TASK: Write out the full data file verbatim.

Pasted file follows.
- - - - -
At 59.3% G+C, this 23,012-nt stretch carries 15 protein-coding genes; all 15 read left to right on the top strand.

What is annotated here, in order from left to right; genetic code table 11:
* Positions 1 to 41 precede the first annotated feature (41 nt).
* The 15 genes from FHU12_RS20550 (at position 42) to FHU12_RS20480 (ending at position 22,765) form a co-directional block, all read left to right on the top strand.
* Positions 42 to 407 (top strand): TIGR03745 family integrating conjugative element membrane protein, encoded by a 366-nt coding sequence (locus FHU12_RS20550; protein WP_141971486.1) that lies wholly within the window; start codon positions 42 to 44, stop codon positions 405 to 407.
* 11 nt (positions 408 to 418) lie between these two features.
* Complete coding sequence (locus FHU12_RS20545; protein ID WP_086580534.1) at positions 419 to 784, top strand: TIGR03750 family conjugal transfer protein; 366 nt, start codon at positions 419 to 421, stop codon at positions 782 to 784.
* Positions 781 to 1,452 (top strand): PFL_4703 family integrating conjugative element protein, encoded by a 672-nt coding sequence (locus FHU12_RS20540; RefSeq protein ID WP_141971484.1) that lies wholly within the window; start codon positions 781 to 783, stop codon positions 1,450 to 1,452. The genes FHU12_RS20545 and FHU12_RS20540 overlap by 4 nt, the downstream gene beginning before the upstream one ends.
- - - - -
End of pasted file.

At 59.3% G+C, this 23,012-nt stretch carries 15 protein-coding genes; all 15 read left to right on the top strand.

What is annotated here, in order from left to right; genetic code table 11:
* Positions 1 to 41 precede the first annotated feature (41 nt).
* The 15 genes from FHU12_RS20550 (at position 42) to FHU12_RS20480 (ending at position 22,765) form a co-directional block, all read left to right on the top strand.
* Positions 42 to 407 (top strand): TIGR03745 family integrating conjugative element membrane protein, encoded by a 366-nt coding sequence (locus FHU12_RS20550; protein WP_141971486.1) that lies wholly within the window; start codon positions 42 to 44, stop codon positions 405 to 407.
* 11 nt (positions 408 to 418) lie between these two features.
* Complete coding sequence (locus FHU12_RS20545; protein ID WP_086580534.1) at positions 419 to 784, top strand: TIGR03750 family conjugal transfer protein; 366 nt, start codon at positions 419 to 421, stop codon at positions 782 to 784.
* Positions 781 to 1,452 (top strand): PFL_4703 family integrating conjugative element protein, encoded by a 672-nt coding sequence (locus FHU12_RS20540; RefSeq protein ID WP_141971484.1) that lies wholly within the window; start codon positions 781 to 783, stop codon positions 1,450 to 1,452. The genes FHU12_RS20545 and FHU12_RS20540 overlap by 4 nt, the downstream gene beginning before the upstream one ends.